Description:

Clarifies that liquor-licensed drugstores can purchase from wholesalers using things other than cash, like a bank draft, money order or any other electronic funds transfer. Keeps the prohibition on using credit and still requires purchase to be made upon delivery.

Additional Information: n/a

Auto-Repeal: None

Arguments For:

We have a lot of ways of making payments in 2020 that do involve credit but also do not involve cash. They are secure and guaranteed (the money comes right of the bank account). The law is not clear, however, that these forms of payment are acceptable, so this bill makes it clear they are.

Arguments Against:

There is also no reason to clarify the liquor-licensed drugstore section of statute in this manner and not do an identical clarification of the retail-liquor store section. They currently are identical.

How Should Your Representatives Vote on HB20-1311

HB20-1319 Prohibit Sale Of Flavored Nicotine Products (Fields (D), Priola (R)) [Caraveo (D), Becker (D)]

AMENDED: Significant

KILLED BY BILL SPONSORS

Appropriation: None
Fiscal Impact: Needs new fiscal note due to amendment

Goal: Ban sale of flavored cigarettes, tobacco products, and nicotine product (including e-cigarettes) and products that are added to nicotine and tobacco products to produce a flavor other than tobacco in shops that do not require proof of ID to enter.

Description:

Bans sale of flavored cigarettes, tobacco products, and nicotine products (which includes e-cigarettes). Also bans sale of products intended to be added to these nicotine and tobacco products to produce a flavor other than tobacco. Shops where ID must be shown (and you must be 21) are exempt. Products fall into these bans by having retailers or manufacturers:

  • Make a public statement or claim that the product produces a flavor or smell other than tobacco
  • Use text or image on product label, package, or signage that explicitly or implicitly indicates the product produces a flavor or smell other than tobacco
  • Taken any action directed toward consumers that a reasonable person would expect would cause consumers to believe the product produces a flavor or smell other than tobacco

Specific flavors mentioned as being banned include: fruit, menthol, mint, wintergreen, chocolate, cocoa, vanilla, honey, or any candy, dessert, alcohol beverage, herb, or spice.

Penalties are a $250 fine for first offense, $500 for a second offense in a 24 month period, $1,000 for a third offense in a 24 month period and a 7 day prohibition for the retailer selling any tobacco or nicotine products, between $1,000 and $15,000 for a fourth violation in a 24 month period and a 15 day sales ban, and $15,000 for fifth or subsequent violation in a 24 month period with at least a one year sales ban.

Additional Information: n/a

Auto-Repeal: None

Arguments For:

The partial verdict is in: e-cigarettes are dangerous and we do not want our children to become hooked on them. Each pod of a Juul, for instance, contains as much nicotine as a pack of cigarettes. And we know that nicotine is highly addictive. Nearly all vaping products contain nicotine (99%) even when they are labeled as nicotine free. We know vaping products contain dangerous chemicals, including those linked to lung scarring and unregulated heavy metals. And then of course we had the spate of deaths due to what appears to have been tainted products last year. And Colorado has the highest teen vaping rate in the entire country at 27%. Vaping among kids didn’t really catch on until all of the flavors came on to the market, and then it exploded. Because of course beyond the “cool” factor the tobacco flavor wasn’t a popular draw. But if it also tastes good, then look out. In many ways we are doing a complete rerun of our experience with cigarettes, except of course that we’ve been much more proactive about jumping on vaping. But we’ve got the same excuses about lack of long-term evidence of health risks (which would be impossible at this point), that adults like flavors too, and that it damages businesses to regulate. Everything we heard from big tobacco and the same playbook of trying to hook kids on the product. In fact Juul, the dominant player in the market, is owned by tobacco giant Philip Morris. So don’t be fooled by the notion we are “helping” big tobacco by cracking down on vaping. As for smaller businesses, that’s the risk you take if center your business on a product that is a health threat. The bill still allows stores that require proof of age to enter, so most vape shops and tobacco stores will be fine. Anyplace kids can shop will not, which is the entire point. For people attempting to quit smoking, there is decidedly mixed evidence as to how much vaping helps, and if the argument is that vaping is less dangerous than smoking (which is the belief at the moment, but we really don’t have enough information about vaping to say that for sure), then this bill should do nothing to prevent someone from vaping instead of smoking. They just can’t have kid friendly flavors. It also remains a bit dubious to say that you are fine if you are vaping instead of smoking and the FDA does not recommend e-cigarettes as an aid to quitting smoking. We are not the first state to ban these products and the federal government has also made a partial ban (that doesn’t cover additive products like this bill does). Note that the big decrease in revenue is mostly about people buying less tobacco products (note that if they buy different tobacco products we'd still get the revenue). This is a very good thing.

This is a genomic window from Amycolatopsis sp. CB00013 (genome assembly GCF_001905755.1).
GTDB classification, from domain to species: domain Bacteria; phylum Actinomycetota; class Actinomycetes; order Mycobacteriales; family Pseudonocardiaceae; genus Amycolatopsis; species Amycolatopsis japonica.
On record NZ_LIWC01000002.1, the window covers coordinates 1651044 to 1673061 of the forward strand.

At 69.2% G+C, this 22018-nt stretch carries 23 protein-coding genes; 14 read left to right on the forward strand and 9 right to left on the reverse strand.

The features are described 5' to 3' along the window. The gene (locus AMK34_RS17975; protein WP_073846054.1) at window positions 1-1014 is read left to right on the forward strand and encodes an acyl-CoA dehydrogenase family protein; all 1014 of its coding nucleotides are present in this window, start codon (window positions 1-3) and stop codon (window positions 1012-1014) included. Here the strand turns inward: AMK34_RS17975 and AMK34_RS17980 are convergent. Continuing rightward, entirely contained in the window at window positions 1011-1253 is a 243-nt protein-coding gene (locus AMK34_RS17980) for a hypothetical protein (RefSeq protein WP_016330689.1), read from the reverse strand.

Arguments Against: